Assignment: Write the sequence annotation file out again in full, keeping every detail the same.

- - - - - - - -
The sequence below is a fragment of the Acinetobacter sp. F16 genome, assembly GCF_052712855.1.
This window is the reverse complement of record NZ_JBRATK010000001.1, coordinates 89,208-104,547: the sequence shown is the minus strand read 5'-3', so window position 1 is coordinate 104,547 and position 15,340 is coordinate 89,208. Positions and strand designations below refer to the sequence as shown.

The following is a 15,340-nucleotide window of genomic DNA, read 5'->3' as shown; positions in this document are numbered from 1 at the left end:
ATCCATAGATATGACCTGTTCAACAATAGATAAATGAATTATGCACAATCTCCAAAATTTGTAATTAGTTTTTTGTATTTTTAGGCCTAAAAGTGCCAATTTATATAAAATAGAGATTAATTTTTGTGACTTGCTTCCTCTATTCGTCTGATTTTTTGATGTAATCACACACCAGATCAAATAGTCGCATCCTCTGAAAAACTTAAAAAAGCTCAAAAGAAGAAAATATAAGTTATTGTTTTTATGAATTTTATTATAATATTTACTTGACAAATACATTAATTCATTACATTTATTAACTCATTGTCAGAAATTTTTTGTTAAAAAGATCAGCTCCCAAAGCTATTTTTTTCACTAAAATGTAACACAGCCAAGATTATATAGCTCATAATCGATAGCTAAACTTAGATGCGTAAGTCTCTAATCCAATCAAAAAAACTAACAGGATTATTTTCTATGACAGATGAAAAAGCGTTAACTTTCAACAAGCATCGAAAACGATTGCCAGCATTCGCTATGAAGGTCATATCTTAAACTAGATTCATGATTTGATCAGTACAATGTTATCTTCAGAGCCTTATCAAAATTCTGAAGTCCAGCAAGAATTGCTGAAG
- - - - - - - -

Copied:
The sequence below is a fragment of the Acinetobacter sp. F16 genome, assembly GCF_052712855.1.
This window is the reverse complement of record NZ_JBRATK010000001.1, coordinates 89,208-104,547: the sequence shown is the minus strand read 5'-3', so window position 1 is coordinate 104,547 and position 15,340 is coordinate 89,208. Positions and strand designations below refer to the sequence as shown.

The following is a 15,340-nucleotide window of genomic DNA, read 5'->3' as shown; positions in this document are numbered from 1 at the left end:
ATCCATAGATATGACCTGTTCAACAATAGATAAATGAATTATGCACAATCTCCAAAATTTGTAATTAGTTTTTTGTATTTTTAGGCCTAAAAGTGCCAATTTATATAAAATAGAGATTAATTTTTGTGACTTGCTTCCTCTATTCGTCTGATTTTTTGATGTAATCACACACCAGATCAAATAGTCGCATCCTCTGAAAAACTTAAAAAAGCTCAAAAGAAGAAAATATAAGTTATTGTTTTTATGAATTTTATTATAATATTTACTTGACAAATACATTAATTCATTACATTTATTAACTCATTGTCAGAAATTTTTTGTTAAAAAGATCAGCTCCCAAAGCTATTTTTTTCACTAAAATGTAACACAGCCAAGATTATATAGCTCATAATCGATAGCTAAACTTAGATGCGTAAGTCTCTAATCCAATCAAAAAAACTAACAGGATTATTTTCTATGACAGATGAAAAAGCGTTAACTTTCAACAAGCATCGAAAACGATTGCCAGCATTCGCTATGAAGGTCATATCTTAAACTAGATTCATGATTTGATCAGTACAATGTTATCTTCAGAGCCTTATCAAAATTCTGAAGTCCAGCAAGAATTGCTGAAG